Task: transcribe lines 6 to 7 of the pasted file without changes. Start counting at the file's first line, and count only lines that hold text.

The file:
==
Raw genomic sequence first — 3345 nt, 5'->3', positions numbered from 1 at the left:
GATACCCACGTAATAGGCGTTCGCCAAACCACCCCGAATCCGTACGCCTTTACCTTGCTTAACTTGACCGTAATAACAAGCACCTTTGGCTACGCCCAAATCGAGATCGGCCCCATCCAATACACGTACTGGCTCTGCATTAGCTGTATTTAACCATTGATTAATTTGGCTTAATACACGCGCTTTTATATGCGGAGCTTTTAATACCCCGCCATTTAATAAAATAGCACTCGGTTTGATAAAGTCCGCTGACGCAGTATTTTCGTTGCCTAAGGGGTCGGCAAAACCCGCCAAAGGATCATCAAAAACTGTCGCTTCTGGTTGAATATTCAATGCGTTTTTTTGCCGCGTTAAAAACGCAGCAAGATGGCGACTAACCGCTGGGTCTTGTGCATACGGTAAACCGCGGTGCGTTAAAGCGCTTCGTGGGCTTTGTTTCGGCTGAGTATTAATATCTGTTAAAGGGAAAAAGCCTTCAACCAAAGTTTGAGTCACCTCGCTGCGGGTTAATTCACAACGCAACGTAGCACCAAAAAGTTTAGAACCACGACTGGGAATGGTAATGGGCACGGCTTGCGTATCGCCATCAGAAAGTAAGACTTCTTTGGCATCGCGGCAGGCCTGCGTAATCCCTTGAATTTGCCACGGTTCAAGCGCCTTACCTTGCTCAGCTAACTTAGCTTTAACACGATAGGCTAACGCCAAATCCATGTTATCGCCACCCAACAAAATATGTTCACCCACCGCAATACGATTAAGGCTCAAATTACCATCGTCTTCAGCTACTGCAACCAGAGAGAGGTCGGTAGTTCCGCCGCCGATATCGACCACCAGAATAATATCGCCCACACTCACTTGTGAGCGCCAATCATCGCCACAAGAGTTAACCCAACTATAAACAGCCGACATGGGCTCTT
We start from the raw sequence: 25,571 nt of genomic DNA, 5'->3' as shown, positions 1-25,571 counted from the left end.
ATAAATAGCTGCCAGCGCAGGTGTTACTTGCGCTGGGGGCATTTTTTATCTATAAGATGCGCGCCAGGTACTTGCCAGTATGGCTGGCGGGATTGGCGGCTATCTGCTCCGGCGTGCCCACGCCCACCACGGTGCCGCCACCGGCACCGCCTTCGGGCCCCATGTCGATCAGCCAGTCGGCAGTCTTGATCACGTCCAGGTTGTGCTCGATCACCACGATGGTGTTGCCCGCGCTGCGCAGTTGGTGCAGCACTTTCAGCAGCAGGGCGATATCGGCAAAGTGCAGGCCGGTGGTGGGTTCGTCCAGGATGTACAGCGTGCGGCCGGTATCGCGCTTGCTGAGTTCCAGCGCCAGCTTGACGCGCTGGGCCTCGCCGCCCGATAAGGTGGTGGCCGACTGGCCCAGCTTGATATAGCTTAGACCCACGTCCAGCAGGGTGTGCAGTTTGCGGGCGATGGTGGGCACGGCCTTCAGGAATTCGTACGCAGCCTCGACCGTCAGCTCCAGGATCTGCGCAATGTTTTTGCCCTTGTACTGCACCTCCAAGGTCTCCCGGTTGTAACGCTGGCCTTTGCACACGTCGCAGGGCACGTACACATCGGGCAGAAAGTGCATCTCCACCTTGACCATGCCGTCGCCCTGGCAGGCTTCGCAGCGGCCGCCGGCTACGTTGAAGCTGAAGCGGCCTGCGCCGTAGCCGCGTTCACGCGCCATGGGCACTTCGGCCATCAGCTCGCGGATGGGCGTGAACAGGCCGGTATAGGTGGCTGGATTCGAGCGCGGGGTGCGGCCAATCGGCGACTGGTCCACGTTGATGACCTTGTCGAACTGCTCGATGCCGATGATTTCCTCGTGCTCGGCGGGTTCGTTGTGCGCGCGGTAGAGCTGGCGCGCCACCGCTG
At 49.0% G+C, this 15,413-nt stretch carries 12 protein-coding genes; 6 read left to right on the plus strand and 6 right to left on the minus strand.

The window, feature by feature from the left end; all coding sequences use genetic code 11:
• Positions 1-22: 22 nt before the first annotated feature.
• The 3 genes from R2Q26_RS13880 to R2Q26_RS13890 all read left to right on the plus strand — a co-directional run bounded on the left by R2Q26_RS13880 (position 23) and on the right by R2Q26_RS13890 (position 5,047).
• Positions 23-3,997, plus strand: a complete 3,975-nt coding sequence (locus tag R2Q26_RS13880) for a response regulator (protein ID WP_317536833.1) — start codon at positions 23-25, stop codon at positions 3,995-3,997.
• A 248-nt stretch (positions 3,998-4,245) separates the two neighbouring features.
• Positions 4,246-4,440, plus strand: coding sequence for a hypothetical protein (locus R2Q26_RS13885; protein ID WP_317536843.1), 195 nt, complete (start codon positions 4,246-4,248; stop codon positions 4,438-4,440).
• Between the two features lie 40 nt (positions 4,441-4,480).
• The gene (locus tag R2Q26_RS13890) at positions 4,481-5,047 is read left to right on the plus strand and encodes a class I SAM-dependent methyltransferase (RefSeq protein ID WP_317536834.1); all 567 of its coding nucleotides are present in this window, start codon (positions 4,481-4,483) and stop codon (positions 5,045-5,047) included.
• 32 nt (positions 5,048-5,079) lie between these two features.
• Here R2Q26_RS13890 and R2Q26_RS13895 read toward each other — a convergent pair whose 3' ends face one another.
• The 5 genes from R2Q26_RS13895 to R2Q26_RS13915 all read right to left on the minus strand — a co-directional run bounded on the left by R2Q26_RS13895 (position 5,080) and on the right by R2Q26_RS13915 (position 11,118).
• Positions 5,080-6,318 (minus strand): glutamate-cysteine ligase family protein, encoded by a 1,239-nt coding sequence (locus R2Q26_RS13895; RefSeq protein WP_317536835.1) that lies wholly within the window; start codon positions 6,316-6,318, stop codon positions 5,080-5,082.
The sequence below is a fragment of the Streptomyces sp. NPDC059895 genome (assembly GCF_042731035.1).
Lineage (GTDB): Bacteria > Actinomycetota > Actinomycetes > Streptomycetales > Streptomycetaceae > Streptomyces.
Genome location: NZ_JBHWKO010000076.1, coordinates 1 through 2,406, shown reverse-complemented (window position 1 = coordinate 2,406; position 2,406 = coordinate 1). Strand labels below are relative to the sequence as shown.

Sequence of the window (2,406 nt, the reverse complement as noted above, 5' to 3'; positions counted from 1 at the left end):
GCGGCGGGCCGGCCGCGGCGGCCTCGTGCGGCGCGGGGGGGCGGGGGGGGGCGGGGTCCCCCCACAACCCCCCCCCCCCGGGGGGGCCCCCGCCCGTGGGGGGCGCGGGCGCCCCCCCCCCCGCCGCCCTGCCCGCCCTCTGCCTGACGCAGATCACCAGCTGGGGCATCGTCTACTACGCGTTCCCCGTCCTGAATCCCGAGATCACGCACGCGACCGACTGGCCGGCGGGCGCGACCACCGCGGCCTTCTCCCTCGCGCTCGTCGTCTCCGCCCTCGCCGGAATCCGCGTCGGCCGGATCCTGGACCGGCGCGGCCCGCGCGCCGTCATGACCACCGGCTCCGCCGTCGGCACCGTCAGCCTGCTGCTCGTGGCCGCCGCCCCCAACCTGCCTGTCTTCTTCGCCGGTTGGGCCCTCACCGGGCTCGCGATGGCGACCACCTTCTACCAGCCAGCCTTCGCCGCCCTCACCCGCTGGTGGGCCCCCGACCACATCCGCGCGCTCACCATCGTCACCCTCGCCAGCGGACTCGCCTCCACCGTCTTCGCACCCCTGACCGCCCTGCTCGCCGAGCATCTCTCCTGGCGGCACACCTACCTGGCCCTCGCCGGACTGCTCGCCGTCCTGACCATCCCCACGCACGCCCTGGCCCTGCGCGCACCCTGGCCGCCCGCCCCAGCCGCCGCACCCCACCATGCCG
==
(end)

The window, feature by feature from the left end; all coding sequences use genetic code 11:
• Positions 1-22: 22 nt before the first annotated feature.